Anfield cemetery victims of the blitz 1941

Anfield cemetery victims of the blitz 1941

Liverpool Daily Post

Wednesday May 14th 1941



The unidentified victims of the sustained enemy raids on Liverpool which went on for several nights were buried at Anfield Cemetery yesterday.

The bodies of those Unknown Warriors in the Battle of Britain were interred in separate coffins in a long brick lined vault each coffin being covered with the Union Jack and relatives and friends placed their last offerings of flowers above them, it was a moving scene, but beneath the mourners resignation at the loss of their loved ones there was an obvious air of determination, an air which the Bishop of Liverpool, Dr A. A. DAVID, assessed in the words;-

“ The enemy may break our bodies but they will never break our spirit.”

There were fewer unidentified victims of the bombings than was first expected. The communal tomb, lined with red brick was left open at various points, so that the coffins could be seen and flowers placed upon them. There were many flowers including a great wreath of carnations and Lily of the valley dedicated :- “With deepest sympathy”, in the name of the Lord Mayor and the citizens of Liverpool. Behind it on a platform stood the Lord Mayor, Alderman Sir Sydney JONES, accompanied by representatives of the forces.


The service which was simple in character and brief was conducted from a dais, representatives were present from the Church of England, the Unitarian Church, the Free Churches and the Roman Catholic Church.

The Bishop of Liverpool led accompanied by the Rev Lawrence REDFERN of Ullet Rd, Unitarian Church who red portions of the 103rd psalm :-

“Like as a father pitieth his children so the Lord pitieth them that fear him.”

The Rev G. H. TAYLOR Superintendent of the Methodist Mission led the prayers.

“This piece of Anfield Cemetery will always be held in honour as a specially sacred piece “ said the Bishop in a short address, “ one day no doubt it will be marked by a monument enshrining the memory of the men, women and children of Liverpool who fell in a fight which for them was not a fight, for they sought not to kill but only to endure. The enemy has broken their bodies and may break ours, but they will never break our spirits. I pray Almighty God may allow our friends here even now to know that we who are left will never cease our warfare until the evil power that began these shameful deeds is destroyed forever.”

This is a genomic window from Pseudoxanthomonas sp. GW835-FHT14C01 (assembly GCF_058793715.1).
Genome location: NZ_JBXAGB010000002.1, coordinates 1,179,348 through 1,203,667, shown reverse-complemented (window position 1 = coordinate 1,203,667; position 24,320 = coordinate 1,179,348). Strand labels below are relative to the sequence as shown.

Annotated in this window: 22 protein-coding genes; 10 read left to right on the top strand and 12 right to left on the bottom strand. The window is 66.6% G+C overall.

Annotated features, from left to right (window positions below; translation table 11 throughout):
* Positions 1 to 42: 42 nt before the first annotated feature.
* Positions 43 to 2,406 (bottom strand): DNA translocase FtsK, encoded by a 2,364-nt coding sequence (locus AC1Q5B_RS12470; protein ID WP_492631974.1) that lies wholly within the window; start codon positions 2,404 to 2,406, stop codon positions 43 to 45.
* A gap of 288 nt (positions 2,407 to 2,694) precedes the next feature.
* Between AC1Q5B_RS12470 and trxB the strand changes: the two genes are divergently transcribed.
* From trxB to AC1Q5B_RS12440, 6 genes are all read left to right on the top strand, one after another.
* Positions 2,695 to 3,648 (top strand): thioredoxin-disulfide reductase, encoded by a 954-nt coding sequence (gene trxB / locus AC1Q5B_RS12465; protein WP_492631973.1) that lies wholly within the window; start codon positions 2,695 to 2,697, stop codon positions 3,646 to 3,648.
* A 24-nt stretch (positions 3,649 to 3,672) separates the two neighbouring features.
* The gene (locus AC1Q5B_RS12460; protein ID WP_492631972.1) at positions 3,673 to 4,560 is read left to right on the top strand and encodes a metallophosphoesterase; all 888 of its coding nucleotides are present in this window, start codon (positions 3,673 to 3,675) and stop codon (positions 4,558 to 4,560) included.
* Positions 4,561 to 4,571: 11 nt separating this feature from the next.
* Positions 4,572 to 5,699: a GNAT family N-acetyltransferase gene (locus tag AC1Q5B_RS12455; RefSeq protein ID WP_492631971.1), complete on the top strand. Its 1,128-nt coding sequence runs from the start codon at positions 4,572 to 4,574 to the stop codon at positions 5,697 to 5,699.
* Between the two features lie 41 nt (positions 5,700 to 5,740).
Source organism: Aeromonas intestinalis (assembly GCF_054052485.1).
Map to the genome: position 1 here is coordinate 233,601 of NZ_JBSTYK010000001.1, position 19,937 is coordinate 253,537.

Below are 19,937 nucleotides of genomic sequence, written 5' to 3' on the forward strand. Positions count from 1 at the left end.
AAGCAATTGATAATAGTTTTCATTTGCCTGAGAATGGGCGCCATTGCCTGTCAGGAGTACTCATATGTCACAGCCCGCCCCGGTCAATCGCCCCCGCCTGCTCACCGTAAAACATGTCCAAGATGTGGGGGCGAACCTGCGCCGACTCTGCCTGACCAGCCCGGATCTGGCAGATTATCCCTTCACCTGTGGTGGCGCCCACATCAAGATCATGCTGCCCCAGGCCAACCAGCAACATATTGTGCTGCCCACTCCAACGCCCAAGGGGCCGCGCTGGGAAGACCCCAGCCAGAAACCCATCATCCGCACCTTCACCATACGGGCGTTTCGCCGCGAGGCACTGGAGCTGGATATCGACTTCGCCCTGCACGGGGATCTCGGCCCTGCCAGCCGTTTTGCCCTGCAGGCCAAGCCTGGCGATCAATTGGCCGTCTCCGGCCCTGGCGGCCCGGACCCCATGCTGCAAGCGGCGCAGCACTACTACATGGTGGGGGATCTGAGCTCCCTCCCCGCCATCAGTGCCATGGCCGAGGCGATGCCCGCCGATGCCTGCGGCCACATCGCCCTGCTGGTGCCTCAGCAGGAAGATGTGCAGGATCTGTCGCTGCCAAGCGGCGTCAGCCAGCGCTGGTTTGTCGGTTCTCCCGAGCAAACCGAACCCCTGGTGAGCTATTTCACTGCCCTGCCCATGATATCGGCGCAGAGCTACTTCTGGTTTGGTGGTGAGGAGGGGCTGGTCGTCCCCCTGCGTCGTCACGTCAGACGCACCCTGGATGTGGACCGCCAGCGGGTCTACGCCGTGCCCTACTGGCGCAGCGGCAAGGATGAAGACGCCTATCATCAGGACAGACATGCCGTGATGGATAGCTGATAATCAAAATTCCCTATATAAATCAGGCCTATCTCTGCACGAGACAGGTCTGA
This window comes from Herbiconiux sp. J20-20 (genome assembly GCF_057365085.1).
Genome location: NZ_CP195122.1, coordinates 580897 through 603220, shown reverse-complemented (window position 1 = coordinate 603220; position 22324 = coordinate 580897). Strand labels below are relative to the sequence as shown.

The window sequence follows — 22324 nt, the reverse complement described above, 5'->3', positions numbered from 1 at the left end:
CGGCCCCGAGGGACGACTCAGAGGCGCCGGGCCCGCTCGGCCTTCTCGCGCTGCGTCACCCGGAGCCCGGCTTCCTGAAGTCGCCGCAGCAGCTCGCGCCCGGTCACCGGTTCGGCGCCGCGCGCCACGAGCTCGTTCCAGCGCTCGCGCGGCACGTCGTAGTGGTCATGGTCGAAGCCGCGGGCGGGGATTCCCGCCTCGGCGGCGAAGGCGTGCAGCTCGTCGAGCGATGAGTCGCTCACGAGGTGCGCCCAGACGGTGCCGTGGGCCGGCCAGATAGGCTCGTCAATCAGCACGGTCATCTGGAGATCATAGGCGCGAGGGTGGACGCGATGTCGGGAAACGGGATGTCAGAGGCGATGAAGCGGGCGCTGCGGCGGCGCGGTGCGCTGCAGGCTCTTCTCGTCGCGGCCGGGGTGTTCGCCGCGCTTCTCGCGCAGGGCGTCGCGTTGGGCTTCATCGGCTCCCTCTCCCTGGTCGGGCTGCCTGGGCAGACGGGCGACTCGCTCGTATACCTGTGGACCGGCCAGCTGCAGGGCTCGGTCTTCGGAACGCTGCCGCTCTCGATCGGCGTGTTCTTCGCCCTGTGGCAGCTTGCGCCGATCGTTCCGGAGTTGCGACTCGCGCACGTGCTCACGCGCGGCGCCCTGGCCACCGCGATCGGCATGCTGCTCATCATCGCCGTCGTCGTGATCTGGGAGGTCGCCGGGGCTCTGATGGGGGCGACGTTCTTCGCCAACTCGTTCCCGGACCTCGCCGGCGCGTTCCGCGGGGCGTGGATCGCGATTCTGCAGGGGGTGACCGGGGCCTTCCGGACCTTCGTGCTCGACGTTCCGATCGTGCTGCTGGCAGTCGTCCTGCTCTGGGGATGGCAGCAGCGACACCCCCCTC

The Roman Catholic committal followed, by Dr Downey Archbishop of Liverpool, who was attended by Mgr ADAMSON and other Catholic clergy, spoke of the great ordeal through which Liverpool had passed.

“Liverpool”, he said, “ has been tried by fire, and I think I may say we have not been found wanting. It has been a very great trial and affliction, but I would remind you of those words of St Paul, “ If we have been in the likeness of His death, so also shall we be in the likeness of His resurrection”

We owe it to the dead to go on till the final victory was attained, victory of the powers of good over evil. Let us go away looking forward to the resurrection that is to come.” he concluded.

Afterwards the mourners filed past the vault.


Liverpool December 29th 1948

Memorial for air raid victims grave

Of the people who lost their lives during air raid attacks in Liverpool, 559 are buried in a common grave in Anfield cemetery. Today the finance committee of the Corporation approved the final design for a memorial in the cemetery at an estimated cost of £4,400. The grave which is 170ft long and 8ft wide is to be raised a foot above the ground level of the surrounding land. The names of such of the victims as are known will be on a stone kerb surrounding the grave. On the memorial stone will be two low-relief plaques, one depicting the emblem of the city and the other the badge of the air raid precautions service

In 1951, ten years after the May Blitz, the city unveiled a memorial at Anfield Cemetery. It marked the communal grave of 554 victims, 373 were unidentified


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